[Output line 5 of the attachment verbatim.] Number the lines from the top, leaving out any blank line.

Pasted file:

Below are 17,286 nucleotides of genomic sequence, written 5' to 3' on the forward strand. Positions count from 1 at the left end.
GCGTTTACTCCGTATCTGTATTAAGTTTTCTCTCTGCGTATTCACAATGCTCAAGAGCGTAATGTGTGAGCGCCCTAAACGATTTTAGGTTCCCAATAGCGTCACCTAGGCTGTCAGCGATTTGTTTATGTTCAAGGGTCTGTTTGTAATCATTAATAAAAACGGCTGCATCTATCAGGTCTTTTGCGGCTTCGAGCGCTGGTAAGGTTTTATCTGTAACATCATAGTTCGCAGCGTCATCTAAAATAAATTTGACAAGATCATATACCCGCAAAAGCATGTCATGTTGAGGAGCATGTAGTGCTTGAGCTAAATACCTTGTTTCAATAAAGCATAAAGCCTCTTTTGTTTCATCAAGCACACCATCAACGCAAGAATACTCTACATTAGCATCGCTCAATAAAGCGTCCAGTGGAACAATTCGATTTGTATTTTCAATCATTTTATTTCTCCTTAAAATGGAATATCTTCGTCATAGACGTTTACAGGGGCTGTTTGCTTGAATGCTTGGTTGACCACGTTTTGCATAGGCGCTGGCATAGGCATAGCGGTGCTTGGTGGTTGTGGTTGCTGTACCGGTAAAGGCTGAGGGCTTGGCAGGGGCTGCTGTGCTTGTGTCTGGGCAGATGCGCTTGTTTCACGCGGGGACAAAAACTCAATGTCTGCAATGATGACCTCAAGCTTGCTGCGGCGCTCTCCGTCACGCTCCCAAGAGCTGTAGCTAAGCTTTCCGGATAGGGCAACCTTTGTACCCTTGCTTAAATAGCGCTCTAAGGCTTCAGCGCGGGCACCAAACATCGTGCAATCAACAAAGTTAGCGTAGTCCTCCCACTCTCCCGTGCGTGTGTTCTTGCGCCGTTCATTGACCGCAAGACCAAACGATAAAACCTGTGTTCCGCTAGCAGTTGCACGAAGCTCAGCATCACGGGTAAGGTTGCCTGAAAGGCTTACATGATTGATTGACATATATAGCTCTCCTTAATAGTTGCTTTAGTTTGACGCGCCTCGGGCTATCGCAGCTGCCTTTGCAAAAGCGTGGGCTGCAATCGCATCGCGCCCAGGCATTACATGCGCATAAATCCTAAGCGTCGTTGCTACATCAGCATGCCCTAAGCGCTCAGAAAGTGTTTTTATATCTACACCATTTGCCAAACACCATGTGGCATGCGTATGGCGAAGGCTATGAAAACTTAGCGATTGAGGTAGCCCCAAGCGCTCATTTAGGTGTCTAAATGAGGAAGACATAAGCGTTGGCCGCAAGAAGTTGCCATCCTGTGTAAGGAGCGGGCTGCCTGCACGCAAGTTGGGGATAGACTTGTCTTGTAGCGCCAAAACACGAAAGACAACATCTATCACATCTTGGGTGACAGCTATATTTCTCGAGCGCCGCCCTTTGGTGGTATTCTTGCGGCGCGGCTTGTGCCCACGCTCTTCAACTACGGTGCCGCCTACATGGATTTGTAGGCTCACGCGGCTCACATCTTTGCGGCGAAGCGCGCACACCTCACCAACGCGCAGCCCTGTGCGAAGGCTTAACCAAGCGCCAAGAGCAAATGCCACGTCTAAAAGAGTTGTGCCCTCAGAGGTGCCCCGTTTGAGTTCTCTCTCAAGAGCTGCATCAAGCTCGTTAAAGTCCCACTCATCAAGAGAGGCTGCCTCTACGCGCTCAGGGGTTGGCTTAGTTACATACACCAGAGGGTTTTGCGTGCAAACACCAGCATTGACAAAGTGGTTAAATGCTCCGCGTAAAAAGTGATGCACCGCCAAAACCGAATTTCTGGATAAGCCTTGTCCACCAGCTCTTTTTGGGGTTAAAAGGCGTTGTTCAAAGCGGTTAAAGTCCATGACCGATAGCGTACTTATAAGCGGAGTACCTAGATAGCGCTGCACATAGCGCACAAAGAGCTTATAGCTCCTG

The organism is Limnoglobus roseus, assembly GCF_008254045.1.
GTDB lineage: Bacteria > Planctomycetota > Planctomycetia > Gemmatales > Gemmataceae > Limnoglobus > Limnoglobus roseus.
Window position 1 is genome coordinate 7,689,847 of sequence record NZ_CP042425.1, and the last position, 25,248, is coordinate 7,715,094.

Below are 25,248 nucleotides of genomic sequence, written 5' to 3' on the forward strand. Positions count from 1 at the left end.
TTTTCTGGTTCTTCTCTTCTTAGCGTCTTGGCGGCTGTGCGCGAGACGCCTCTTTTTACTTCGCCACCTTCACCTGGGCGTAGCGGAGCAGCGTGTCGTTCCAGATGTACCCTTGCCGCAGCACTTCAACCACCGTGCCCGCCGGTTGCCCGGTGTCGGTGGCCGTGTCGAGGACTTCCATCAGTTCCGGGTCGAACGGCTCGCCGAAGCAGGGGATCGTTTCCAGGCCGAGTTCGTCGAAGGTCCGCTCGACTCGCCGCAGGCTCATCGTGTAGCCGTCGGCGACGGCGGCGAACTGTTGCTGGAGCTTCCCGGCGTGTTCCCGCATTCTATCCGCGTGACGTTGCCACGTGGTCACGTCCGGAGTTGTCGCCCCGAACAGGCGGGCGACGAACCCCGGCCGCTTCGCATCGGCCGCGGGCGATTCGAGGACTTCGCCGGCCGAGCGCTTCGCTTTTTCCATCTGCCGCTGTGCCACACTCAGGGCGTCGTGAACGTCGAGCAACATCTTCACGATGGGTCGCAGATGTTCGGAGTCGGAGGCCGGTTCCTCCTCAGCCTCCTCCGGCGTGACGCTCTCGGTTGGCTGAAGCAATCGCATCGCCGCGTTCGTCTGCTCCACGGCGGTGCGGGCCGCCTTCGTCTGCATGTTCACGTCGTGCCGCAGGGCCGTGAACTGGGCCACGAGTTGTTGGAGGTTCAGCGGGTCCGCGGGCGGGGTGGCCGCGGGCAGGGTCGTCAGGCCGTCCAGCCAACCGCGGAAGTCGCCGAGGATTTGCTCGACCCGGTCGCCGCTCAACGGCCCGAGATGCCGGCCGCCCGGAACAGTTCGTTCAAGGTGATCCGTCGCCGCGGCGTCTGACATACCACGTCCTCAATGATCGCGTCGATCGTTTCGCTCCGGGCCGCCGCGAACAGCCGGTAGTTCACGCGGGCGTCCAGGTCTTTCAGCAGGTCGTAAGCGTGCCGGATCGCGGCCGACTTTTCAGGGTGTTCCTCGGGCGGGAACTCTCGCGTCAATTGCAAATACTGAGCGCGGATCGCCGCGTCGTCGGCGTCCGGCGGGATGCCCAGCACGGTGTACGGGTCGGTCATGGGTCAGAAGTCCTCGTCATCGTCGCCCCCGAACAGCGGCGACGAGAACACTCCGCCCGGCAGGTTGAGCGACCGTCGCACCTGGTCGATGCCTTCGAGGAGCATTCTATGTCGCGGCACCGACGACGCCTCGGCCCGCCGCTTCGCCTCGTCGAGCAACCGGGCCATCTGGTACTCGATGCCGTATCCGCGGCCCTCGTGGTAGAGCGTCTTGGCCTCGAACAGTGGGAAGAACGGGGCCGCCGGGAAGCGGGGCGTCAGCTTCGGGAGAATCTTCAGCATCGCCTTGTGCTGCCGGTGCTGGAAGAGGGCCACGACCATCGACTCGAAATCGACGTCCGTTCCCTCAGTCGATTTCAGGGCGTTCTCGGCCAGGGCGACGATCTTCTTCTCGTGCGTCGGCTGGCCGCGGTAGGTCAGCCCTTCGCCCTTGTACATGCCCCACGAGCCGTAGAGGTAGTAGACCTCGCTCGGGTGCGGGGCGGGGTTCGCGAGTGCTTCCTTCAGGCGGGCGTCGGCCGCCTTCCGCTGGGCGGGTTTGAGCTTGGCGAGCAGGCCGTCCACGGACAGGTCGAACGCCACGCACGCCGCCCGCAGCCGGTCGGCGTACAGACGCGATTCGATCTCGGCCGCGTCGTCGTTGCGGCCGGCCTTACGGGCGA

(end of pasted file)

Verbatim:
Window position 1 is genome coordinate 7,689,847 of sequence record NZ_CP042425.1, and the last position, 25,248, is coordinate 7,715,094.